IRIN Update 378 for 19 Mar 98.3.19 : 1.0

IRIN Update 378 for 19 Mar 98.3.19 : 1.0

U N I T E D N A T I O N S Office for the Coordination of Humanitarian Affairs Integrated Regional Information Network for Central and Eastern Africa

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IRIN Update No. 378 for Central and Eastern Africa (Thursday 19 March 1998)

UGANDA-UNITED STATES: Museveni says Sudanese "terrorism" on agenda

Ugandan President Yoweri Museveni said alleged Sudanese "terrorism" will be addressed by US leader Bill Clinton' during his Kampala visit. "I think terrorism is mentioned in the proposed draft joint communique," Museveni said. "So if Sudan has been engaged in terrorism, I think we shall address that problem too." Museveni, in Gulu to boost army efforts to counter a 12-year-insurgency by the Lord's Resistance Army (LRA), told AFP yesterday (Wednesday) that Sudan was "not a big problem" to regional security. He declared: "They have done all the destabilisation they can do. But we have defeated them, and we shall defeat them even more if they continue with their schemes." He added: "If we work with America, it will be because of our own interests. Our interests may coincide with theirs, but they will not be using us."

Sudan opposition hopes Clinton tour will bolster democracy movements

Clinton's African tour could strengthen the peace and democracy movements in Sudan, a leading opposition member told IPS today (Thursday). The member of the banned Sudanese opposition Democratic Union Party (DUP), who asked not to be named, said that he hoped that Clinton will deliver a strong message for Sudan and other African governments to adopt democratic reforms and improve their human rights records. ''We need nothing more from Clinton. He (Clinton) must put pressure on the military leaders in Africa to allow democracy to breathe...,'' the DUP member said.

Museveni offers swap: school girls for POWs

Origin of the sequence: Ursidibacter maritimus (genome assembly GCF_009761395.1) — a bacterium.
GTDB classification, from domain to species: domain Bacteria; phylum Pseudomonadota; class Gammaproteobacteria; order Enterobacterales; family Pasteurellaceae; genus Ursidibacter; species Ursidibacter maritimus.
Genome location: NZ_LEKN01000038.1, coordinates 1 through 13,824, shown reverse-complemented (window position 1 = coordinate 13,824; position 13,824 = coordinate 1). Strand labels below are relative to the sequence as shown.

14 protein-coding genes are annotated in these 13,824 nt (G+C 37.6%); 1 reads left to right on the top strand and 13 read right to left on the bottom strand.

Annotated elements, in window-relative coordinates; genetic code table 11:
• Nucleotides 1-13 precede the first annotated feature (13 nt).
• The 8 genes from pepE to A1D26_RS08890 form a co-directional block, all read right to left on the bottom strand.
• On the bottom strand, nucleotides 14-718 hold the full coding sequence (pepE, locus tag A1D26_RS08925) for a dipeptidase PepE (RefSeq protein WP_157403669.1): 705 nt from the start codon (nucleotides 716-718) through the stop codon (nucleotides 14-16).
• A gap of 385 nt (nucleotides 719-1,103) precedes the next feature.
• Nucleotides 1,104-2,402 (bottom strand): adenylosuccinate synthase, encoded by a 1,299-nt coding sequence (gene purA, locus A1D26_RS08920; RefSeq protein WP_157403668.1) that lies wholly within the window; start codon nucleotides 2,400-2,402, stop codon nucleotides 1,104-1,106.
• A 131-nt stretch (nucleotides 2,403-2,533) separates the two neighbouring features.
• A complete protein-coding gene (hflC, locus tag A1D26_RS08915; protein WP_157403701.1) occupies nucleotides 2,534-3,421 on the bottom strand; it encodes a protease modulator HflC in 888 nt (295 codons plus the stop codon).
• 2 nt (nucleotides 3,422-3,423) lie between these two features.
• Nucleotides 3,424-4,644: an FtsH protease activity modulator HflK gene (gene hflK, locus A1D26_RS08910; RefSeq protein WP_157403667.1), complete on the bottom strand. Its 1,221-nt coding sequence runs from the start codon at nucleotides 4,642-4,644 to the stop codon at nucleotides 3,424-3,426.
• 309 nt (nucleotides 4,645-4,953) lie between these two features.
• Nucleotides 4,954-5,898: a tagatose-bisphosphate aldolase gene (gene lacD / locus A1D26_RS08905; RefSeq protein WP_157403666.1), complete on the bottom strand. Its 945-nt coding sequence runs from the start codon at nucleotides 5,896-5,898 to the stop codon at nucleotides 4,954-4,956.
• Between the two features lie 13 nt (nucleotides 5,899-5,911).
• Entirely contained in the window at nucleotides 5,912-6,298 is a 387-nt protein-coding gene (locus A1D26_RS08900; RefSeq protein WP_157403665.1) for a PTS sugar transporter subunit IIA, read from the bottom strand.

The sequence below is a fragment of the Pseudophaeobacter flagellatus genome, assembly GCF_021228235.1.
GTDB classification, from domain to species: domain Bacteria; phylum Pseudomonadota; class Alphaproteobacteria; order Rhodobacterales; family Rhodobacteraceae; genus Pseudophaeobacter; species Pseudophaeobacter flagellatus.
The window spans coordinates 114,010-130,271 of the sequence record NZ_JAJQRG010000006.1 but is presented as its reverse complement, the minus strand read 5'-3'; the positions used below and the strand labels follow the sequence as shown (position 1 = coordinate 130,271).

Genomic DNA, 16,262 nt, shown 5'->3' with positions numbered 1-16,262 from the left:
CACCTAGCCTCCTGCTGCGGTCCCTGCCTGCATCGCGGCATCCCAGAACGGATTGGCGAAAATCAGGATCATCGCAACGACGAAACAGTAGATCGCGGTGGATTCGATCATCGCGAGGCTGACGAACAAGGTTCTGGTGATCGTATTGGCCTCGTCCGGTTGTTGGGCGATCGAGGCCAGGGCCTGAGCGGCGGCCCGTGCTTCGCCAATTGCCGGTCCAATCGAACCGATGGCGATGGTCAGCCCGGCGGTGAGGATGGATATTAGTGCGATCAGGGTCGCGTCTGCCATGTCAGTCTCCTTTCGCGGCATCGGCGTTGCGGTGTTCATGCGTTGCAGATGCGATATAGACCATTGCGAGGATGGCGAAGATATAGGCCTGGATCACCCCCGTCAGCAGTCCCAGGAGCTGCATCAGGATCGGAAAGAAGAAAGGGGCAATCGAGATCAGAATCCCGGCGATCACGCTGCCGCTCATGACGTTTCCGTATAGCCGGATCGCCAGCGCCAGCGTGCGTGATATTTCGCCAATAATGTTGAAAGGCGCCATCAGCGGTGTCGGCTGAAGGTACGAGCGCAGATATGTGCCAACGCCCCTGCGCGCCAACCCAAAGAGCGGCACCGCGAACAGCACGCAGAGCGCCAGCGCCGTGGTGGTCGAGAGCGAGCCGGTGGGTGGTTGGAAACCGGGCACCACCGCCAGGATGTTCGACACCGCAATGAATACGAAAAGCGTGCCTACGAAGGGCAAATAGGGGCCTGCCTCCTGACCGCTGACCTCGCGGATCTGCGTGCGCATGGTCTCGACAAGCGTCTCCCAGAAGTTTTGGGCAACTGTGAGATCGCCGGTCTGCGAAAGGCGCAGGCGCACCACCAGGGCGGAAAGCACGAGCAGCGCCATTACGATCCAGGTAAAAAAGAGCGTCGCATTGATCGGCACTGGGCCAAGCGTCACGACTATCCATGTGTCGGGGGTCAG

Museveni said yesterday that Khartoum must arrange the release of 21 schoolgirls abducted by Sudanese-backed rebels before Uganda frees 114 Sudanese prisoners of war. "They (the Sudanese) will stay in prison in Uganda until we get our schoolgirls. We are holding the Sudanese soldiers versus the schoolgirls," Museveni told AFP. Demanding that Sudan must also release two Ugandan soldiers currently being held by the government in Khartoum, Museveni dismissed the significance of a riot by the Sudanese troops last week. "They can riot a thousand times, but they will stay in jail," he declared. "Rioting is not a problem... They will stay there until we get our schoolgirls."

Moi to exchange views with Clinton

Kenyan President Daniel arap Moi will be among the African leaders attending the 25 March summit in Uganda with Clinton, the White House announced on Wednesday. The meeting with Moi will give Clinton "an opportunity to talk to him and ask quite directly about his vision for the future - including constitutional reforms in Kenya," said Joseph Wilson, the US president's adviser on African affairs. "We would like to see that the constitutional reforms and political reforms that have been enunciated by the regime actually take effect," Wilson said. According to AFP, a complete list of leaders expected to attend the summit has not yet been determined. In addition to Moi however, Wilson said US leaders "fully expect" that Democratic Republic of Congo President Laurent-Desire Kabila will attend.

Museveni awaits verdict of constitutional court over accused minister

The Ugandan leader said he would await the ruling of a constitutional court before deciding what action to take against a cabinet minister accused by parliament of corruption. Parliament earlier this month passed a motion censuring Primary Education Minister Jim Muhwezi for abuse of office, influence-peddling and graft. The minister has petitioned the constitutional court to seek the reversal of the parliamentary censure. "Muhwezi has gone to a constitutional court. I am still waiting for what happens in that court," Museveni told AFP. Museveni said the parliamentary censure method was new in his administration. "Our movement [ruling party] usually disciplines people through more thoroughgoing fora, where we discuss the issue in detail and not in a formal forum," he said, but added: "I'm going give a chance to all these different groups to play their role - parliament, constitutional court. There are so many new players."

ANGOLA: Hurdles still remain in peace process